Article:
Converted water tower from 1938, Wow…

So there was a water tower in a small Belgian village that no one paid much attention to. That is, until a businessman decided to convert it into the dream home I had no idea I wanted. The entire exterior was restored to its original state and the inside, well… the photos speak for themselves.

This place is incredible. Not only visually but the high tech features and, most of all, that awesome view.


Photos by: Andreas Meichsner, Jasmine Van Hevel, Mauro Brigham and Olivier Papegnies


This is true love of art!

It’s possible you’ve never heard of Simon Beck, but after today, you won’t be able to forget him or his wintry works of art. Simon is an artist and is most well-known for making incredibly delicate and detailed art in the snow, just by walking over a fresh snowfall. Heliterally walks miles in the snow to create these pieces. And the part that blows our minds? He could spend hours upon hours creating one design, just to have it be covered by snowfall or blown away by the next day. But he still makes them.

If you’d like to see more of Simon’s art (which is genius bordering on insanity), visit thisFacebook page dedicated to it.

Shockingly beautiful way to bring new life to old tales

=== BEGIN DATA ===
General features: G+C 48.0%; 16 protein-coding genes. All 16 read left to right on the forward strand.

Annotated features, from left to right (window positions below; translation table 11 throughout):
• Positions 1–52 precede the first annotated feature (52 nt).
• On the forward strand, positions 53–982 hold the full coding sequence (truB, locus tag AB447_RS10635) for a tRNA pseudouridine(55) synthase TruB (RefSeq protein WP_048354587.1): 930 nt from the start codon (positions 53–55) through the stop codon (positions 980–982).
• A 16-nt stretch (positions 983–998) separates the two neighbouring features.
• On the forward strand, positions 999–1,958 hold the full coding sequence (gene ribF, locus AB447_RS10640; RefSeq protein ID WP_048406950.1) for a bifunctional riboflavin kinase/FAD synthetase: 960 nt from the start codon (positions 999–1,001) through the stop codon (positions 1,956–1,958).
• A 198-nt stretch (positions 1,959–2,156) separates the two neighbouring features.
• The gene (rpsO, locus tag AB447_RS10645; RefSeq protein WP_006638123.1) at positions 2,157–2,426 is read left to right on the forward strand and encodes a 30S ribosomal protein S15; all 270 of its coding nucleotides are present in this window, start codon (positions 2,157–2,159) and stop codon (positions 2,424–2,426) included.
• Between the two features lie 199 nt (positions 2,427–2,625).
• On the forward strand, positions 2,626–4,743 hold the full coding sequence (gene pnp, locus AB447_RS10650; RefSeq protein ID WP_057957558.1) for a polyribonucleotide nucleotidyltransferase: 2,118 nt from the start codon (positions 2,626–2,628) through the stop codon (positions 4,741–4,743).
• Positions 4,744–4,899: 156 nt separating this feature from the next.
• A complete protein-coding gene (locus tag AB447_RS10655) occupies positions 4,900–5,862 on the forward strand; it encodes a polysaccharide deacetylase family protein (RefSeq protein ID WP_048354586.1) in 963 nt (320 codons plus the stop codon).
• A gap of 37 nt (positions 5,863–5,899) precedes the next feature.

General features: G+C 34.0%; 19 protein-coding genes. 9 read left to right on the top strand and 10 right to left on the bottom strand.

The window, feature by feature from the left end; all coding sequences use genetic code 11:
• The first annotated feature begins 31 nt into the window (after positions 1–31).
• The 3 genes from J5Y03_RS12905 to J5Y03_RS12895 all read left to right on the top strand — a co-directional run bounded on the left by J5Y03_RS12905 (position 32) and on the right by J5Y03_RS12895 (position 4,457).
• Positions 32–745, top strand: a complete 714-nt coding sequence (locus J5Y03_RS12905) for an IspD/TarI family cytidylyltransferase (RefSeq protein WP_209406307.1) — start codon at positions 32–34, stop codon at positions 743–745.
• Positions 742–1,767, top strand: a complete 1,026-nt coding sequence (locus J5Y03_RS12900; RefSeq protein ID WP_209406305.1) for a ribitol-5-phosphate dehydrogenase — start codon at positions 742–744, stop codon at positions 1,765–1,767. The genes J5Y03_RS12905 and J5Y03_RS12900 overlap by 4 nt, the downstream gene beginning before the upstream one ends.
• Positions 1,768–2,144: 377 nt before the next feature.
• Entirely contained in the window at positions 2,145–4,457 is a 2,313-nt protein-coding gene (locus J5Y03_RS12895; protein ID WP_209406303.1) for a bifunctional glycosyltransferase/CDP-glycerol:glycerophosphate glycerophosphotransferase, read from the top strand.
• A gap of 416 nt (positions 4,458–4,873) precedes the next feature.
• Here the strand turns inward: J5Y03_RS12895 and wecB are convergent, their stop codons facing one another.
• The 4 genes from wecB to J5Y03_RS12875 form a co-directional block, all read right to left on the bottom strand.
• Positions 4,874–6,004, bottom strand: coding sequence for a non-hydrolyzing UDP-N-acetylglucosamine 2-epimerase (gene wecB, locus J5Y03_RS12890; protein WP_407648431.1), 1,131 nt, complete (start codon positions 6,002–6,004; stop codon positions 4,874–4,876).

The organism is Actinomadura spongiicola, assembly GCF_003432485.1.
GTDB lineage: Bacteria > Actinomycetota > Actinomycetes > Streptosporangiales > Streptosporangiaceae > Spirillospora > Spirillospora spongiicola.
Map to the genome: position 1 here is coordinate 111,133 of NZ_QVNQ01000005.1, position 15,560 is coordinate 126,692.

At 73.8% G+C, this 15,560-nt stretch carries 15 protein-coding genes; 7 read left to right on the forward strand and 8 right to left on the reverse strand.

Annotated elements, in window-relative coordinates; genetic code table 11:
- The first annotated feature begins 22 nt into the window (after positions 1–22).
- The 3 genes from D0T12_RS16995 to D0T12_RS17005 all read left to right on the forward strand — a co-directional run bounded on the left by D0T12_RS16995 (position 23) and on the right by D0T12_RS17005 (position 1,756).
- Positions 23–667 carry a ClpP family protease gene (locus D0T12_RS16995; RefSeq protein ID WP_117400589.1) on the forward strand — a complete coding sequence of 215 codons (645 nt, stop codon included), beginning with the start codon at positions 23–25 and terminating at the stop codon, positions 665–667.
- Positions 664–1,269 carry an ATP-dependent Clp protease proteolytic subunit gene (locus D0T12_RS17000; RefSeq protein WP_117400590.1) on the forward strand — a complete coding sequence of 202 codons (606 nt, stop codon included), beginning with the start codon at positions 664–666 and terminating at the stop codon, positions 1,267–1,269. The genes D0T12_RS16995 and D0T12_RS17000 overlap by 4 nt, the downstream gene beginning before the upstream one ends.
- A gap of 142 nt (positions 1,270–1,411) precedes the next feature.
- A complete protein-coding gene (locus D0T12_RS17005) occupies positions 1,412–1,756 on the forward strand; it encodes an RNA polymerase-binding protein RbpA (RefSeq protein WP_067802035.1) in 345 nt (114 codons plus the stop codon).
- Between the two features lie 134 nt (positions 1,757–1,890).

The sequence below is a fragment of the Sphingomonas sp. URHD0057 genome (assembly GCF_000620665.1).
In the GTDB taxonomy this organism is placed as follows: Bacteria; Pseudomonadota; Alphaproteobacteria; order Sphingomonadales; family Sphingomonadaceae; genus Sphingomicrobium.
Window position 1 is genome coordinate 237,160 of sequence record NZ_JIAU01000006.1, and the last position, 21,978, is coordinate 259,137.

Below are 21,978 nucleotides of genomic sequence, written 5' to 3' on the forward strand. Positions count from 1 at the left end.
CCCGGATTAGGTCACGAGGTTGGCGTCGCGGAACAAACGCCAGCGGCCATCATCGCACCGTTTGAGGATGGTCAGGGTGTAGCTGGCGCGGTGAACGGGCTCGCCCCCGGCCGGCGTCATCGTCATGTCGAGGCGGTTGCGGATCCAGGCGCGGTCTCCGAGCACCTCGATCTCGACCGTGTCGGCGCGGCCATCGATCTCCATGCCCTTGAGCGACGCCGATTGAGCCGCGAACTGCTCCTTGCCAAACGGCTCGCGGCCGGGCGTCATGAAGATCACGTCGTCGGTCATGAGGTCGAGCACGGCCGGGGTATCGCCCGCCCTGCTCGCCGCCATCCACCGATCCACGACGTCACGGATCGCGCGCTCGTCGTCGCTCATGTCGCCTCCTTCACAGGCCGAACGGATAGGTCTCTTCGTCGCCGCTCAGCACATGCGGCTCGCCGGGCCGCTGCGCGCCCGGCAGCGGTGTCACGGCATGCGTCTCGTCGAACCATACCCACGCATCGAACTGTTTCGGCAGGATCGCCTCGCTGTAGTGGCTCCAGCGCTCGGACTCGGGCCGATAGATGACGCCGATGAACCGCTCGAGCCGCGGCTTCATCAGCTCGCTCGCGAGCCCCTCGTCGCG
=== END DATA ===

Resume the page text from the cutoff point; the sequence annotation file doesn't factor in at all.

Guy Laramée, a Canadian artist from Montreal, is doing something seemingly shocking with books: he is destroying them. Don’t worry, though, it’s all in the name of art. Some might protest using this medium in such a way, but when you see the final outcome of his pieces you’ll stop questioning why he chose to carve books. He creates incredibly detailed landscapes and caverns by whittling a book down or carving through the interior pages.

The 56 year-old artist has dabbled in music composition, directing, writing, painting, singing and many other art forms. When you see his carved books, though, you’ll think he was born to do it.

Simply incredible. If you want to see more of Guy’s outstanding work, visit his website. It’s hard not to be in awe of his skill.

He stated, “I carve landscapes out of books and I paint romantic landscapes. Mountains of disused knowledge return to what they really are: mountains. They erode a bit more and they become hills. Then they flatten and become fields where apparently nothing is happening.”

Source: Guy Laramée